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Why do we pay so much for petrol?

July 10, 2006 15:02 IST

The oil companies, and their parent the petroleum ministry, would have us believe (through big ads) that they, ergo the country, will take a big bath of Rs 73,000 crore (Rs 730 billion) of "their" money and so they are, sob-and-more-sob, forced to increase the prices of petrol and diesel.

However, the break-up of the price you and I pay is still a mystery to us. While I hope to resolve it through the sure-but-slow route of the Right to Information Act, here are some pointers to how things are not exactly hunky-dory with the numbers put out for public consumption.

First, the import duties, transportation costs, insurances, cess, central as well as state-level taxes, VATs and finally octroi duties on petro products alone would be enough to support the economy of many states.

Then the oil companies collect tolls for building new highways. Whether these sums reach the government coffers, or whether they evaporate along the way like the motor spirit they are charged for, is like asking a ghost if he will kindly stand still in line while we check if he is a pick-pocket or not.

Then there's the amount the oil companies spend in promoting totally unconnected activities -- this runs into hundreds of crores.

We are advised solemnly by the oil companies to conserve petrol since it will not last forever. Luckily, we already know that. Then, the same oil companies promote highly elitist city-based and dangerous motor-sport events. Wonder how such jamborees get past the pollution control boards.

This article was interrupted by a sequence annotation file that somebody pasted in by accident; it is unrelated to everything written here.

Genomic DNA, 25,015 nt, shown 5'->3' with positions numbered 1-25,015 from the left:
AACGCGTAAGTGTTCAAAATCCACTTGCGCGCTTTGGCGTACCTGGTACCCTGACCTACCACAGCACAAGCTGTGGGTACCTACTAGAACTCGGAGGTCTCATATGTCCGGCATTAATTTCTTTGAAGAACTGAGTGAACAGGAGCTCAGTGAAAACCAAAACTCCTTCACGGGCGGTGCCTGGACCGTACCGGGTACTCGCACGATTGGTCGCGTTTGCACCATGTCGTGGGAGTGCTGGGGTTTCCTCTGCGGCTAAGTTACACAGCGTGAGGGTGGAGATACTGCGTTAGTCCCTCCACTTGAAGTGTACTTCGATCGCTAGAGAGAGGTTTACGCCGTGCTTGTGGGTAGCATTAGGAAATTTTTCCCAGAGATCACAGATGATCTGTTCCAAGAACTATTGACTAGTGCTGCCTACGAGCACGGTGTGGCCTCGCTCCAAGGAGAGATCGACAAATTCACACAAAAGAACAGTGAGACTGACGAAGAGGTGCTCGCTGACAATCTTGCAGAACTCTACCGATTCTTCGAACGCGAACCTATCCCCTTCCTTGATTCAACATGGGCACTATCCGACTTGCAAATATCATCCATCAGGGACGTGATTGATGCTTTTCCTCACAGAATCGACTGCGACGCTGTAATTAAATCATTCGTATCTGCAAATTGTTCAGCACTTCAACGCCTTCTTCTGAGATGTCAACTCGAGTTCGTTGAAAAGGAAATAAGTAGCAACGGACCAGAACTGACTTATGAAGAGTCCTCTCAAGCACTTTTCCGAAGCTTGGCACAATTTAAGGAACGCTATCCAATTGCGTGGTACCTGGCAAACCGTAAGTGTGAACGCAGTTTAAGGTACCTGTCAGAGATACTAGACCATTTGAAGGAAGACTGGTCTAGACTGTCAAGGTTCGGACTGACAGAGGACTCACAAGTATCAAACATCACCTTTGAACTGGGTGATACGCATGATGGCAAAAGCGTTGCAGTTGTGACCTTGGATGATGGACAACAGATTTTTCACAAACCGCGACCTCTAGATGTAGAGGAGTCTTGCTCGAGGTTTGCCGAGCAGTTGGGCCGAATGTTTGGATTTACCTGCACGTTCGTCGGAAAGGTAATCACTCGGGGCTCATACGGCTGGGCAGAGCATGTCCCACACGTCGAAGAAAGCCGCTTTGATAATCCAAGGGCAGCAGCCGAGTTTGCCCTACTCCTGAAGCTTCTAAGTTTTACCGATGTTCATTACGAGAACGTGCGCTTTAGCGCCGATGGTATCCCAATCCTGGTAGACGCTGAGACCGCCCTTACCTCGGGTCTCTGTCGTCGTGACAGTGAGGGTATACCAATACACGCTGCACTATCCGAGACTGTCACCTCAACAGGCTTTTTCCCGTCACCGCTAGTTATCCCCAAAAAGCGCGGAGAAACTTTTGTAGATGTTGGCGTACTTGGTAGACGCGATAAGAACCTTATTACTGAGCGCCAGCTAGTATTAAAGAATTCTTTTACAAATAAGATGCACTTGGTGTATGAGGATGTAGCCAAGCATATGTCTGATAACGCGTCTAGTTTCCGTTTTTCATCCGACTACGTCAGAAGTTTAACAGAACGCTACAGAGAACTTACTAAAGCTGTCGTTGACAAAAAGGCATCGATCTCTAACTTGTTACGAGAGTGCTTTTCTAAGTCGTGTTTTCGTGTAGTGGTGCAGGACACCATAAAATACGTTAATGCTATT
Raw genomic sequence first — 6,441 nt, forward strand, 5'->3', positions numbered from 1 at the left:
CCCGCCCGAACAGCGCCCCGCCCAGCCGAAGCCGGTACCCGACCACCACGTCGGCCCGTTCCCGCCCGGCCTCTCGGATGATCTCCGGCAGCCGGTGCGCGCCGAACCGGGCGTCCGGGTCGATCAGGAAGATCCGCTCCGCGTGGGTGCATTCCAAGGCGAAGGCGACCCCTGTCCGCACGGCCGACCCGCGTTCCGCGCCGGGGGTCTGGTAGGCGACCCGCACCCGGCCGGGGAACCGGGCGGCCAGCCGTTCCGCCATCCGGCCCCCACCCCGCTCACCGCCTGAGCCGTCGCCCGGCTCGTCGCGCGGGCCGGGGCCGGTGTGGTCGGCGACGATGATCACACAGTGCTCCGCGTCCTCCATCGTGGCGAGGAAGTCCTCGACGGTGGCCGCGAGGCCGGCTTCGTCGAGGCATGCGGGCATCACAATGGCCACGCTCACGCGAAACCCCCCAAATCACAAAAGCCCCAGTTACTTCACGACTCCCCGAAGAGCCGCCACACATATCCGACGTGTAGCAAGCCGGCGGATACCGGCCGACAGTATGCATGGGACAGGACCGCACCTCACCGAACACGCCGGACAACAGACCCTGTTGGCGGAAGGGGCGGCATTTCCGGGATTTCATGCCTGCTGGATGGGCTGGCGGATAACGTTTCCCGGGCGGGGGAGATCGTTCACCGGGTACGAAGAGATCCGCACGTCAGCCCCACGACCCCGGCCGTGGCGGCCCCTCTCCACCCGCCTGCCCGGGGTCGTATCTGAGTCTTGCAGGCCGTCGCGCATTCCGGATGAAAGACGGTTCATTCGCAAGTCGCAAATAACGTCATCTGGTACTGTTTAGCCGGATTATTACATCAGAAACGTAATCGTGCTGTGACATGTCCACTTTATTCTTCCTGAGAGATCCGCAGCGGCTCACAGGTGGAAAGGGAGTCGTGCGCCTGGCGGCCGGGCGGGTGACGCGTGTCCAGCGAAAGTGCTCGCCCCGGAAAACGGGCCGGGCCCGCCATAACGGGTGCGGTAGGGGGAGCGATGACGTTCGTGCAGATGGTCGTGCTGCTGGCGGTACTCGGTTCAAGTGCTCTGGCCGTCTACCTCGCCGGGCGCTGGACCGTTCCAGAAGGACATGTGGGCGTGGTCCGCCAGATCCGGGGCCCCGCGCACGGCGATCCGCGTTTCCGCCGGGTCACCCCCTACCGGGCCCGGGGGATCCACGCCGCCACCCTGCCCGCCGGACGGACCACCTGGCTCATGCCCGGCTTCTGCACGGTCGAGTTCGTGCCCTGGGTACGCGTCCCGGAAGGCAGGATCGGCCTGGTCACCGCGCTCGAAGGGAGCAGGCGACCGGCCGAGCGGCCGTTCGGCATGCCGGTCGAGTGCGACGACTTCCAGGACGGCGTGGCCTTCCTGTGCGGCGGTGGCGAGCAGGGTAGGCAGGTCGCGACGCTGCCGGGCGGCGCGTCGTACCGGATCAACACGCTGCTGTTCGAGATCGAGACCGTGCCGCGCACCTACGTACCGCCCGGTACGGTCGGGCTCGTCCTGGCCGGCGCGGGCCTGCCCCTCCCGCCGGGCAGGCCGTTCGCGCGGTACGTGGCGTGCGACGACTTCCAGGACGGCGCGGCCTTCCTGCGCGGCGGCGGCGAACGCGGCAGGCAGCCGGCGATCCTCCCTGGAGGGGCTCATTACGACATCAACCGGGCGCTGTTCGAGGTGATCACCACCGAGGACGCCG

And all this is nothing compared to the losses due to the way some of these companies are run. Why would the oil companies not sponsor a few buses, instead? It would earn them a lot more publicity and goodwill.

The same oil companies will spend vast sums fighting applications for information, when the queries are as basic as "what is the price of petrol and diesel in such-and-such city." It is, ahem, secret.

It is like Railways pretending that its time-table is a secret document. We do get a cash-memo, but what use is that if the price has been inflated at the retail outlet? What is the simple, single-point way of finding out that the filling station is not over-charging us? There is no way.

A friend, who applied for information along these lines from a small town, had his application thrown out by Indian Oil on an incorrect technicality. I have gone back to Indian Oil on this one.

And, last but not the least -- why are the import and export prices of petroleum products such a big secret, even after the contracts are signed and the ship-loads delivered? As an ex-seafarer and ex-shipbroker with knowledge of these things, I can understand the secrecy that surrounds such deals while the transactions are being effected.

But after the act? The oil has reached India, been discharged, been sold and consumed. Disturbing rumours, which need to be confirmed by the ministry, have reached my ears that India tends to sell or swap/barter petroleum products and crude oils at terms not favourable to the country.

We let go better quality crude and import lower quality products, and lose out in the bargain. These are difficult calculations, no doubt, but thanks to the Internet as well as data available openly for other countries, easily compared.

The petroleum ministry and public sector oil companies have a lot to answer for. Because, at the end of the day, it is not "their" money, but ours. And many of us now know how to analyse this.

The author can be contacted at veeresh@chowk.com

Veeresh Malik, Outlook Money